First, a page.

Since then we've used these bags on a handful of other trips as well - probably 20 nights total camping on snow or glacier in the alpine, 10 at sea level and another 5 somewhere in between. The worst conditions we've slept in them was at the top of the glaciated Ice Valley corridor in the Waddington Range at ~2600 m (~8500 ft), where it was probably -12 C (10 F) and blowing hard. Under the bag I generally use a short-cut (shoulder to knee length) Therm-a-Rest Prolight 4 sleeping pad and make a little pile of stuff for my feet and head.

Initial Impressions

The bag comes with a large mesh storage sack as well as a smaller stuff sack (which is made of waterproof fabric, but is not seam-sealed). It fits well into the provided stuff sack - leaving it mostly compacted, yet soft enough to ram it into whatever shape my pack provides. Out of the bag I immediately noticed that the build quality was very nice, exactly what I would expect for a first rate sleeping bag, and with very few escaped feathers. I can see some of the down showing through the fabric, but this is entirely expected of the thin fabric for an ultralight bag.

I measure the thickness to be about 16 cm (6 1/4 in), measured with the bag lying flat on the floor after hanging for > 2 days to allow it to loft fully. For my height of 178 cm (5 ft 10 in) the bag is almost a perfect fit, with the extra space taken up if I do up all the draw cords tightly. I would estimate there to be another 10 cm (4 in) of space with the cords looser, so I think the maximum recommended height of 190cm (6 ft 3 in) is probably accurate.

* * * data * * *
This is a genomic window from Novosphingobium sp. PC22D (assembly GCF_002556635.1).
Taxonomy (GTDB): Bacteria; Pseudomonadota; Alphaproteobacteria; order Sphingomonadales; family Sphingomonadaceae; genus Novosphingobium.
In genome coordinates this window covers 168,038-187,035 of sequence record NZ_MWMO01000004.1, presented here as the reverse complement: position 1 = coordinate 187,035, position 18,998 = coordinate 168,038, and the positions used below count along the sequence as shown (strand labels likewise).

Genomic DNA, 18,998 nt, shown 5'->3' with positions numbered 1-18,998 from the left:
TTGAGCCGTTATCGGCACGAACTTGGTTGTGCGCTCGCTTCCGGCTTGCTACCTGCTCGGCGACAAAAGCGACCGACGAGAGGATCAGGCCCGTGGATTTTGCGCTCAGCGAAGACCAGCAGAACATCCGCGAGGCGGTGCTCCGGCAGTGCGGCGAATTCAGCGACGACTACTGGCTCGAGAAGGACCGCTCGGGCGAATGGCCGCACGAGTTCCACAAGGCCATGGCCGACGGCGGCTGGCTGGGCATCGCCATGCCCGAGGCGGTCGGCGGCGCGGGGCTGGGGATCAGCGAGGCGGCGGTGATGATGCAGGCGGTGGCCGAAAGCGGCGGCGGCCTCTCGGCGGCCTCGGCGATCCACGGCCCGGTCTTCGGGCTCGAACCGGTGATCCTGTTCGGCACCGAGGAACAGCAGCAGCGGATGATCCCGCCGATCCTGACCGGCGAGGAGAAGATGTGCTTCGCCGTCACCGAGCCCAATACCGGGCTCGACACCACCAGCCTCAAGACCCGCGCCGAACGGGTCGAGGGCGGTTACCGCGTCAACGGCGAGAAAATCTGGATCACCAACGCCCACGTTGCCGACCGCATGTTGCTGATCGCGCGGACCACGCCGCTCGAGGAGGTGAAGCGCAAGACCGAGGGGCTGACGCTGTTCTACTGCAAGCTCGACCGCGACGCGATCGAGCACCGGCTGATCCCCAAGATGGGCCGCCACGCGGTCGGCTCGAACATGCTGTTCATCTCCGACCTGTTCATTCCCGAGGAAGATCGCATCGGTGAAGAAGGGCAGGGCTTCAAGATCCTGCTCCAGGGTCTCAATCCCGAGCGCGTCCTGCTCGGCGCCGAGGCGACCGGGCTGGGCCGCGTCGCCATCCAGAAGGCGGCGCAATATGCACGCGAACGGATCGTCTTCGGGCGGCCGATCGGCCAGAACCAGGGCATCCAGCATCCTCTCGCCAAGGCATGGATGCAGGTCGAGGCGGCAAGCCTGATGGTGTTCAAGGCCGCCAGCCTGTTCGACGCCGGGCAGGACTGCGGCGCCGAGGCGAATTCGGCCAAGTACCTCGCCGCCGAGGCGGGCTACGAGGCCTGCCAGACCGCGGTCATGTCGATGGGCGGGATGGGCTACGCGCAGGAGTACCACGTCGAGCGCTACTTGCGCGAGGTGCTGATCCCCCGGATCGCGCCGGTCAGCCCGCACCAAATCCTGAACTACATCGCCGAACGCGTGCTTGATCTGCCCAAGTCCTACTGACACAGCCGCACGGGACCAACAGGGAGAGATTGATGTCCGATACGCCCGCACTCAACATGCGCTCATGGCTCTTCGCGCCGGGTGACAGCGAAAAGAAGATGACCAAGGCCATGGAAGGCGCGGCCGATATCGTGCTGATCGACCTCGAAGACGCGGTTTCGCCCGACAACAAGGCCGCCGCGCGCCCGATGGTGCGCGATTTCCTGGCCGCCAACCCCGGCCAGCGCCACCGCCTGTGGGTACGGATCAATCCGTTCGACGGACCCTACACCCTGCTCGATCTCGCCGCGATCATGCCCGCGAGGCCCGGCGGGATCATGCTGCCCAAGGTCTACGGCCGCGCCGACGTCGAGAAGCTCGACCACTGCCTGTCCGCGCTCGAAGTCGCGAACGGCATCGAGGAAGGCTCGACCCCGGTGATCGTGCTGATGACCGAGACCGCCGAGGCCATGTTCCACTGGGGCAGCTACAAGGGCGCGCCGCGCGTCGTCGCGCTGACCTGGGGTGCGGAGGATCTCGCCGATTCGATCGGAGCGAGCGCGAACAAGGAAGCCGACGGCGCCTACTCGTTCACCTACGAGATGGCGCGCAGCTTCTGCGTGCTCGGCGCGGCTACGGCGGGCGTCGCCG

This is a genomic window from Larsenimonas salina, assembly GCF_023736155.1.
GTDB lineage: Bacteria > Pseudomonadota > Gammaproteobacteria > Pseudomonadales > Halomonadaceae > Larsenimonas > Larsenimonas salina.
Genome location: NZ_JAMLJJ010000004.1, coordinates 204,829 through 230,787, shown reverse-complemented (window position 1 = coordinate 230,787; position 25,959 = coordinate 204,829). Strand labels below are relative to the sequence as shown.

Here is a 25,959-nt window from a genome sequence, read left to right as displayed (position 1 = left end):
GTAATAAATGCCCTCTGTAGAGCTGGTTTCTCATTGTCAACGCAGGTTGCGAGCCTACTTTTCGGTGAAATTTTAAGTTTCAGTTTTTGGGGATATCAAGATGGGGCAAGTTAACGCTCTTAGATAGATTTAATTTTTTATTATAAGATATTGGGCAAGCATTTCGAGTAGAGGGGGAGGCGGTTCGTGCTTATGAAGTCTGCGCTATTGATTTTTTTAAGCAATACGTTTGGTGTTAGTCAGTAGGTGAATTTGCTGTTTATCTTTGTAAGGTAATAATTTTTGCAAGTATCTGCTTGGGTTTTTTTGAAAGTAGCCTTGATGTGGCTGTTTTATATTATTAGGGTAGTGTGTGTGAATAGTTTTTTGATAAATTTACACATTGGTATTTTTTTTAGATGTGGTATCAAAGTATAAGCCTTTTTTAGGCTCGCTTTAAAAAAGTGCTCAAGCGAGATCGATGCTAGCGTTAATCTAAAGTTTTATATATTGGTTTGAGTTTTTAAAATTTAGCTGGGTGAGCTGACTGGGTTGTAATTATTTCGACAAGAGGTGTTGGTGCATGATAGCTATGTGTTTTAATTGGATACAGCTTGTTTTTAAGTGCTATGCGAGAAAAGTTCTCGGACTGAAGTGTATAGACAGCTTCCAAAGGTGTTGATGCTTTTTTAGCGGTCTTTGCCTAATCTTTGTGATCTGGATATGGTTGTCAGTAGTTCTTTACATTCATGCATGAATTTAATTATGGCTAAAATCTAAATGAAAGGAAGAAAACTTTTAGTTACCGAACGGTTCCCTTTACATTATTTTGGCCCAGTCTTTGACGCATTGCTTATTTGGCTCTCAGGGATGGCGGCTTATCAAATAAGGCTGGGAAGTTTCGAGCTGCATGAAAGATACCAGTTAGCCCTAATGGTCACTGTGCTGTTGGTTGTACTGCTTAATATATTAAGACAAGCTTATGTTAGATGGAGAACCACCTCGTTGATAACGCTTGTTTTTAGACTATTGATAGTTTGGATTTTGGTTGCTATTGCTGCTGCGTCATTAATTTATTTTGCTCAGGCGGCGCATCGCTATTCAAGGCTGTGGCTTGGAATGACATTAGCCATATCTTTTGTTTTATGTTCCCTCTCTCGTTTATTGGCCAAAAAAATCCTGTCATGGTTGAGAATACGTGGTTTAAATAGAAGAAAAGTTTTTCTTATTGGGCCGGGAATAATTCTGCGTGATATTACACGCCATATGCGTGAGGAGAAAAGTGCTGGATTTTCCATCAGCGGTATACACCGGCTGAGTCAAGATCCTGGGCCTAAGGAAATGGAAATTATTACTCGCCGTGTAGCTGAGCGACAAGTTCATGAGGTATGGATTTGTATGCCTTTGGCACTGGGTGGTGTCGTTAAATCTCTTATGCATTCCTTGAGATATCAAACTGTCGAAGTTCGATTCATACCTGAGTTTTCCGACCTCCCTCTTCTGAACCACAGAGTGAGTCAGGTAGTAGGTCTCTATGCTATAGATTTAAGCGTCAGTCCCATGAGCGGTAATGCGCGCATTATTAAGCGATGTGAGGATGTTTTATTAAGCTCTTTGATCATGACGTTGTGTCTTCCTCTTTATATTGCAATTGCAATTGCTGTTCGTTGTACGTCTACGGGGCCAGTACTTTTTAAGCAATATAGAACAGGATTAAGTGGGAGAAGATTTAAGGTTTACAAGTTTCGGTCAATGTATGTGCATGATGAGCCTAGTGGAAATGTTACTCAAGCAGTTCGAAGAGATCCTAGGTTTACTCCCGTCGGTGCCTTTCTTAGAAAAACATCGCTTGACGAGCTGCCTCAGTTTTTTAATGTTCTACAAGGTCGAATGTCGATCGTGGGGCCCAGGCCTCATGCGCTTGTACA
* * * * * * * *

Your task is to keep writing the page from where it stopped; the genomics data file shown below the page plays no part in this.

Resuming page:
Hook and Loop closure on neck baffle


Overall, we have been very happy with our bags. The only "problem" is that I think they are actually warmer than the rating might imply - they feel substantially warmer than my other bags of a similar rating. For most of the trips I do, even in the alpine in winter, I think this bag will be a bit too warm - I wonder if I should have bought the next lighter bag (in the Coast Range it rarely gets really cold, and I don't mind having to wear my down jacket inside my sleeping bag for the odd really cold night). I should qualify the statement a bit with the fact that I generally sleep fairly warm, but it seems that this is one of the few sleeping bags (or perhaps only?) which actually keeps me quite comfortable at its rated temperature in a tent, as opposed to barely allowing survival through the night (which seems to be the standard). I have not yet had to put on extra clothes to keep warm while using this bag, despite exceeding its temperature rating a little bit (of course, I always wear a base layer to help keep my bags clean).